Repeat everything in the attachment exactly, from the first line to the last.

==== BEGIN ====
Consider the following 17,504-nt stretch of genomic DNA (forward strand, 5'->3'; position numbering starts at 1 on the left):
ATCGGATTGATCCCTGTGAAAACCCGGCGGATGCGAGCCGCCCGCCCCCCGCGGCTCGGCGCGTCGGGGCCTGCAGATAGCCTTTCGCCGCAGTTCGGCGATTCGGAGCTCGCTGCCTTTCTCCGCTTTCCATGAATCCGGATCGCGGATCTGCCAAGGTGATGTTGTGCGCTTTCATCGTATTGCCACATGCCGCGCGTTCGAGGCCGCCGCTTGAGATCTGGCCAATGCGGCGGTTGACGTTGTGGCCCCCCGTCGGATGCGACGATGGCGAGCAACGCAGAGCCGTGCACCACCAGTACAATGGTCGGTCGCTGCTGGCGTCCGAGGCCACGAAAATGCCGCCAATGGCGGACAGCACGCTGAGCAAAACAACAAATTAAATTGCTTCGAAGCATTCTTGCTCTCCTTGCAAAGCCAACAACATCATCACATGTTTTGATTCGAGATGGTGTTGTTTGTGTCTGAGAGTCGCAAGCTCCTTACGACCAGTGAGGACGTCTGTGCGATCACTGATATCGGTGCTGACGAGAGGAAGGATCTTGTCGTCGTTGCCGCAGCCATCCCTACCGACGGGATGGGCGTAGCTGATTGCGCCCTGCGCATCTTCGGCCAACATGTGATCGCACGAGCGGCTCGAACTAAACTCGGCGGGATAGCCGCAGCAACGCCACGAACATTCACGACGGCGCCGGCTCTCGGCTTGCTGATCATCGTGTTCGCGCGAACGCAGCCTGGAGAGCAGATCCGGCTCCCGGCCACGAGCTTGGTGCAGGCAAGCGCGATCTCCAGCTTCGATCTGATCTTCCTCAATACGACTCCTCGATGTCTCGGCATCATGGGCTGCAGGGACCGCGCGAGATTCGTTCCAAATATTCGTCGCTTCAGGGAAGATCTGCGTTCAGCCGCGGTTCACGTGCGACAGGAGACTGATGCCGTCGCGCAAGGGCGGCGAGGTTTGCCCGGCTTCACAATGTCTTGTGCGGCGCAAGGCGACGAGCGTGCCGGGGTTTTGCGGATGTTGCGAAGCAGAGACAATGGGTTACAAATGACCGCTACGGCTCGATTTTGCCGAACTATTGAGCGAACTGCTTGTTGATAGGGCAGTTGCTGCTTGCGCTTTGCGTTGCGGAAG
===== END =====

Consider the following 17,504-nt stretch of genomic DNA (forward strand, 5'->3'; position numbering starts at 1 on the left):
ATCGGATTGATCCCTGTGAAAACCCGGCGGATGCGAGCCGCCCGCCCCCCGCGGCTCGGCGCGTCGGGGCCTGCAGATAGCCTTTCGCCGCAGTTCGGCGATTCGGAGCTCGCTGCCTTTCTCCGCTTTCCATGAATCCGGATCGCGGATCTGCCAAGGTGATGTTGTGCGCTTTCATCGTATTGCCACATGCCGCGCGTTCGAGGCCGCCGCTTGAGATCTGGCCAATGCGGCGGTTGACGTTGTGGCCCCCCGTCGGATGCGACGATGGCGAGCAACGCAGAGCCGTGCACCACCAGTACAATGGTCGGTCGCTGCTGGCGTCCGAGGCCACGAAAATGCCGCCAATGGCGGACAGCACGCTGAGCAAAACAACAAATTAAATTGCTTCGAAGCATTCTTGCTCTCCTTGCAAAGCCAACAACATCATCACATGTTTTGATTCGAGATGGTGTTGTTTGTGTCTGAGAGTCGCAAGCTCCTTACGACCAGTGAGGACGTCTGTGCGATCACTGATATCGGTGCTGACGAGAGGAAGGATCTTGTCGTCGTTGCCGCAGCCATCCCTACCGACGGGATGGGCGTAGCTGATTGCGCCCTGCGCATCTTCGGCCAACATGTGATCGCACGAGCGGCTCGAACTAAACTCGGCGGGATAGCCGCAGCAACGCCACGAACATTCACGACGGCGCCGGCTCTCGGCTTGCTGATCATCGTGTTCGCGCGAACGCAGCCTGGAGAGCAGATCCGGCTCCCGGCCACGAGCTTGGTGCAGGCAAGCGCGATCTCCAGCTTCGATCTGATCTTCCTCAATACGACTCCTCGATGTCTCGGCATCATGGGCTGCAGGGACCGCGCGAGATTCGTTCCAAATATTCGTCGCTTCAGGGAAGATCTGCGTTCAGCCGCGGTTCACGTGCGACAGGAGACTGATGCCGTCGCGCAAGGGCGGCGAGGTTTGCCCGGCTTCACAATGTCTTGTGCGGCGCAAGGCGACGAGCGTGCCGGGGTTTTGCGGATGTTGCGAAGCAGAGACAATGGGTTACAAATGACCGCTACGGCTCGATTTTGCCGAACTATTGAGCGAACTGCTTGTTGATAGGGCAGTTGCTGCTTGCGCTTTGCGTTGCGGAAG